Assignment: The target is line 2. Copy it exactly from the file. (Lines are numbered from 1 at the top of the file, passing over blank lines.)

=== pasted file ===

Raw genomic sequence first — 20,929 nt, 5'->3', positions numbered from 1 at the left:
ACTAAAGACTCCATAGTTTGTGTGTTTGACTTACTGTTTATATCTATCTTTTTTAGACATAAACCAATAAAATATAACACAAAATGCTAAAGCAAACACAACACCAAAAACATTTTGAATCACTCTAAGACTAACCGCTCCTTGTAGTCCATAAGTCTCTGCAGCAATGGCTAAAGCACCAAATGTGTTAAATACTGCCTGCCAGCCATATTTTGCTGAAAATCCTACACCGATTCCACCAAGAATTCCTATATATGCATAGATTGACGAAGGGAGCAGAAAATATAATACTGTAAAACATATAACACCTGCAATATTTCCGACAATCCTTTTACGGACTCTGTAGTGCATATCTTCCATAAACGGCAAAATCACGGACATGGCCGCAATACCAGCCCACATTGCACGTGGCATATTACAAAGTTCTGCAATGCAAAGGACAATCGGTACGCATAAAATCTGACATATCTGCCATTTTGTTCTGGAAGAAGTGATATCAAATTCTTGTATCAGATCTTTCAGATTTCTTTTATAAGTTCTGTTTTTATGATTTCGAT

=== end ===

ACTAAAGACTCCATAGTTTGTGTGTTTGACTTACTGTTTATATCTATCTTTTTTAGACATAAACCAATAAAATATAACACAAAATGCTAAAGCAAACACAACACCAAAAACATTTTGAATCACTCTAAGACTAACCGCTCCTTGTAGTCCATAAGTCTCTGCAGCAATGGCTAAAGCACCAAATGTGTTAAATACTGCCTGCCAGCCATATTTTGCTGAAAATCCTACACCGATTCCACCAAGAATTCCTATATATGCATAGATTGACGAAGGGAGCAGAAAATATAATACTGTAAAACATATAACACCTGCAATATTTCCGACAATCCTTTTACGGACTCTGTAGTGCATATCTTCCATAAACGGCAAAATCACGGACATGGCCGCAATACCAGCCCACATTGCACGTGGCATATTACAAAGTTCTGCAATGCAAAGGACAATCGGTACGCATAAAATCTGACATATCTGCCATTTTGTTCTGGAAGAAGTGATATCAAATTCTTGTATCAGATCTTTCAGATTTCTTTTATAAGTTCTGTTTTTATGATTTCGAT